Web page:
Tuesdays are Your Turn – The Holiday Flare Season
The most sacred day of western childhood, December 25, is coming up fast, isn’t it? Every year, my daughter somehow manages to stay healthy on Christmas, and I can really only remember one year of her flaring while opening presents.
With the other major fall/winter holidays, though, not so much.
AG spent one Halloween in the hospital fighting pneumonia, hooked up to an oxygen tank.
One Thanksgiving, she slept all day long after gastritis symptoms kept her up the previous night. That holiday marked the beginning of her GI problem that recurs, occasionally, to this day and that may or may not have been complicated/generated by the heavy medications for severe asthma problems she had to take when younger, on top of inheriting a weak-ish stomach from my side of the family.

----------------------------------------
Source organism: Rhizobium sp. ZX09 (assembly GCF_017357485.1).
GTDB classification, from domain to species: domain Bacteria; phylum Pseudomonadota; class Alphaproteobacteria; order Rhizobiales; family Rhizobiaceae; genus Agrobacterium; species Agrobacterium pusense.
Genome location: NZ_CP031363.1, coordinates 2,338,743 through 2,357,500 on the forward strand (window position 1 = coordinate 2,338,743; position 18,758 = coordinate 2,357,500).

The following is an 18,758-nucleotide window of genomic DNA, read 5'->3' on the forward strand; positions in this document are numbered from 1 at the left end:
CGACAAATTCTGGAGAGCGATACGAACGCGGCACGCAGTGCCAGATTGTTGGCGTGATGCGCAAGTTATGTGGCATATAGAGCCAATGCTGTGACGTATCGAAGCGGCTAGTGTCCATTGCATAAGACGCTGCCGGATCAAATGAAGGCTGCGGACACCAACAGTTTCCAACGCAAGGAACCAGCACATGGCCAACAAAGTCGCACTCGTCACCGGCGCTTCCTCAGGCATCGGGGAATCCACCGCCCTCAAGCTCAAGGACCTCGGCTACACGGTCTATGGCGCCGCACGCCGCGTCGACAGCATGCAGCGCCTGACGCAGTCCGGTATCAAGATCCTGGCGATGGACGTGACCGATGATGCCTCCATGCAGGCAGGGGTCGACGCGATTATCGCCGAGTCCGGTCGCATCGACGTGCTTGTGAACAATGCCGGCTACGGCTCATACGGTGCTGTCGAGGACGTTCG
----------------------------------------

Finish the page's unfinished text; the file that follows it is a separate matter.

And more than one birthday party in February has found my kid coughing away and needing round-the-clock albuterol treatments.
But the worst holiday for her asthma by far is New Year’s Eve. Every December 31, I can pretty much count on her flaring. My girls like to stay up until midnight, shoot off fireworks, and watch their favorite bands on the Dick Clark special, but AG’s usually coughing while doing all three. In fact, her very first flare ever occurred on the Millennium New Year’s Eve when she was 10 months-old, setting the precedent for her future.
At any rate, as bronchial-challenged holidays go, AG could do worse than New Year’s. It’s not really one of the childhood biggies, you know?
Stress, fatigue, and asthma are the Big Three of the holiday respiratory health ambush, hence today’s reader response:
What is your/your child’s worst holiday for flaring?